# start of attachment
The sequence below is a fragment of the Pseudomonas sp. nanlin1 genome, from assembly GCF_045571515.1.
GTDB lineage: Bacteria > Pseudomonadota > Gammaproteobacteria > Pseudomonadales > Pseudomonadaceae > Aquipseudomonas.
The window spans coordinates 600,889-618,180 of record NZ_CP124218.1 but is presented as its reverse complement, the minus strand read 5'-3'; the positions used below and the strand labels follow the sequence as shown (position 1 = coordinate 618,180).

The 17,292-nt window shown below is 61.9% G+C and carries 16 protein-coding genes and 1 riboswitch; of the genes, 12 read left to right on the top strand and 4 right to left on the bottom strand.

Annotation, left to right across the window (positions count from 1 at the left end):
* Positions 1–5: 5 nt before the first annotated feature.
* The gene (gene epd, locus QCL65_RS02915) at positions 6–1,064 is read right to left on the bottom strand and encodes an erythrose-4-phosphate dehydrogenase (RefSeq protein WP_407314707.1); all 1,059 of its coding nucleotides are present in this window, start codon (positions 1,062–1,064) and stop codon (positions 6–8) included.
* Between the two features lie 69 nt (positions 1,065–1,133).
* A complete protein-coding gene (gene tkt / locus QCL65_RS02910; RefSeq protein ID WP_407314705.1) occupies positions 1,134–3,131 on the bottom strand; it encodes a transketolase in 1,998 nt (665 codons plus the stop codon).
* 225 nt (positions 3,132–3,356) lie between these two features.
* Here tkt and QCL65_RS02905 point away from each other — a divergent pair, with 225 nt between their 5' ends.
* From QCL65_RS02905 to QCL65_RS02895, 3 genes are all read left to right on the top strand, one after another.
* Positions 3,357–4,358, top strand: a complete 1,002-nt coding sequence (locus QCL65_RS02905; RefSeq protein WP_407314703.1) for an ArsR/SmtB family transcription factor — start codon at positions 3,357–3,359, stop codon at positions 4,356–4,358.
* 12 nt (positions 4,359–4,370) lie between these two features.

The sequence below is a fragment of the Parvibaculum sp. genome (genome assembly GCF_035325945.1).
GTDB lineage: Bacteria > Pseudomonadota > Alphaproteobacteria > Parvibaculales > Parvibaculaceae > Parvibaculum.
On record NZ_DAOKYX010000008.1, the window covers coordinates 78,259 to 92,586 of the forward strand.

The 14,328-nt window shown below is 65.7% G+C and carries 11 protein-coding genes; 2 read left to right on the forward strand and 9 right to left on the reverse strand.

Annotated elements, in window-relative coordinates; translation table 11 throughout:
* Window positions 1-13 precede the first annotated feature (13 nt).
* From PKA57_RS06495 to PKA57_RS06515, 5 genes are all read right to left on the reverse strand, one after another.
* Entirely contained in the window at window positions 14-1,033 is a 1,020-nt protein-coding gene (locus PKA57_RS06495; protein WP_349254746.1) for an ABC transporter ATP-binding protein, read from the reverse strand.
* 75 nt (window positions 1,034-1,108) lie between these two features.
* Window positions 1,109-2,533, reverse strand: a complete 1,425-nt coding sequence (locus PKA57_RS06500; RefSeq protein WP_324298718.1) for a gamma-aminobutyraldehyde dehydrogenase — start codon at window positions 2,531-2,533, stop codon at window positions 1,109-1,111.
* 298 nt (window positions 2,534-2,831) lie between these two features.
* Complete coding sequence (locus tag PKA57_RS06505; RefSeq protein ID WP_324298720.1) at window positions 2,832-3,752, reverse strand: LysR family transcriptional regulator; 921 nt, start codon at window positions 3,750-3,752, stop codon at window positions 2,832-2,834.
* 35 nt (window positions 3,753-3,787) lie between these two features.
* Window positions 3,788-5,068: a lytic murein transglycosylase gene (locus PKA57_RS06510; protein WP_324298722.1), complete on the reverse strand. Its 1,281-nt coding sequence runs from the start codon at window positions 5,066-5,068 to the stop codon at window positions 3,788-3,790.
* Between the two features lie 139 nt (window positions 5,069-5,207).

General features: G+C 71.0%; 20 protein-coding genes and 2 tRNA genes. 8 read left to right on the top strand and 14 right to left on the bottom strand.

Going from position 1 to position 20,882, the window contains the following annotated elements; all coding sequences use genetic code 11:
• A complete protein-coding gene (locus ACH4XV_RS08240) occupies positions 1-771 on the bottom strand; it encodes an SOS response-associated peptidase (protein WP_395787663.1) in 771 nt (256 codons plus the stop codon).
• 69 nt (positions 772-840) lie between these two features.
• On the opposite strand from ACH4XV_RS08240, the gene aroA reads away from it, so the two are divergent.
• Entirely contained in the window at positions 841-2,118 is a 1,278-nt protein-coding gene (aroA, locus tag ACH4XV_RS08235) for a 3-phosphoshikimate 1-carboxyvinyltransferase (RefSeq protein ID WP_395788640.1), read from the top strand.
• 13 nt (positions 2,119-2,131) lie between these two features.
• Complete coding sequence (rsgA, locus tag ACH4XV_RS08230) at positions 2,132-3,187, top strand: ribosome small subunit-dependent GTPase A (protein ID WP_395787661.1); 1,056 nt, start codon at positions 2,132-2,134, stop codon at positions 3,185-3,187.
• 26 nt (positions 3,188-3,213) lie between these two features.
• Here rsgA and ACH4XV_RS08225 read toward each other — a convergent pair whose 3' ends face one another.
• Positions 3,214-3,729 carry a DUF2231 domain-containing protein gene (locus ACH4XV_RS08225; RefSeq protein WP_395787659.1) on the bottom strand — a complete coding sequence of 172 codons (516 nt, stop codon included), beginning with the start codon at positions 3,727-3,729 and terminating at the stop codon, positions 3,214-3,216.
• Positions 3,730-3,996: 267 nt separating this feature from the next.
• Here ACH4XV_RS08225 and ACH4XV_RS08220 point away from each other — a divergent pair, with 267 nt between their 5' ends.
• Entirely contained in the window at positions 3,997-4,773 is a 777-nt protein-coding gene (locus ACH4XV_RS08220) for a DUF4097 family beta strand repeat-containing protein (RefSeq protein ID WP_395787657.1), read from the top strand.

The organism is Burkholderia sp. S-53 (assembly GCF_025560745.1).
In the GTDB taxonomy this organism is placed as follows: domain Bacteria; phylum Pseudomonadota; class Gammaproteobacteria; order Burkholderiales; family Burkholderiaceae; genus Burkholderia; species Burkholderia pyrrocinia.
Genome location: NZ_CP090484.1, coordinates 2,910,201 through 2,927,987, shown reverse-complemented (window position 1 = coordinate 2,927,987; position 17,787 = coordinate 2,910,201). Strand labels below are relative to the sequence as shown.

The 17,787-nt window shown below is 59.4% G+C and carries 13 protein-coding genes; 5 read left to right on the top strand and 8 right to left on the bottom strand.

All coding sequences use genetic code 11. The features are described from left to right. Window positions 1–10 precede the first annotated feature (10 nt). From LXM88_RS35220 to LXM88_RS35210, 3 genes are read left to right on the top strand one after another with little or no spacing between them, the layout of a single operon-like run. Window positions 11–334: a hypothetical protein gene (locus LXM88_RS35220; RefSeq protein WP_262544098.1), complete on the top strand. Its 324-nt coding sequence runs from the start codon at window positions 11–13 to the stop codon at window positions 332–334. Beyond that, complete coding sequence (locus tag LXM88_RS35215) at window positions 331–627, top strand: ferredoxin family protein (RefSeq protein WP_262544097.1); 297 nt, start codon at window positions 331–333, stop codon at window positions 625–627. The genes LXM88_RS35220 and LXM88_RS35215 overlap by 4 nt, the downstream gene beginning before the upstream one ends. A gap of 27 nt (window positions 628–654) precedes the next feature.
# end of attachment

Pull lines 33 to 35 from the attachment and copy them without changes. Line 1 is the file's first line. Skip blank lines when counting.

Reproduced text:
• 69 nt (positions 772-840) lie between these two features.
• On the opposite strand from ACH4XV_RS08240, the gene aroA reads away from it, so the two are divergent.
• Entirely contained in the window at positions 841-2,118 is a 1,278-nt protein-coding gene (aroA, locus tag ACH4XV_RS08235) for a 3-phosphoshikimate 1-carboxyvinyltransferase (RefSeq protein ID WP_395788640.1), read from the top strand.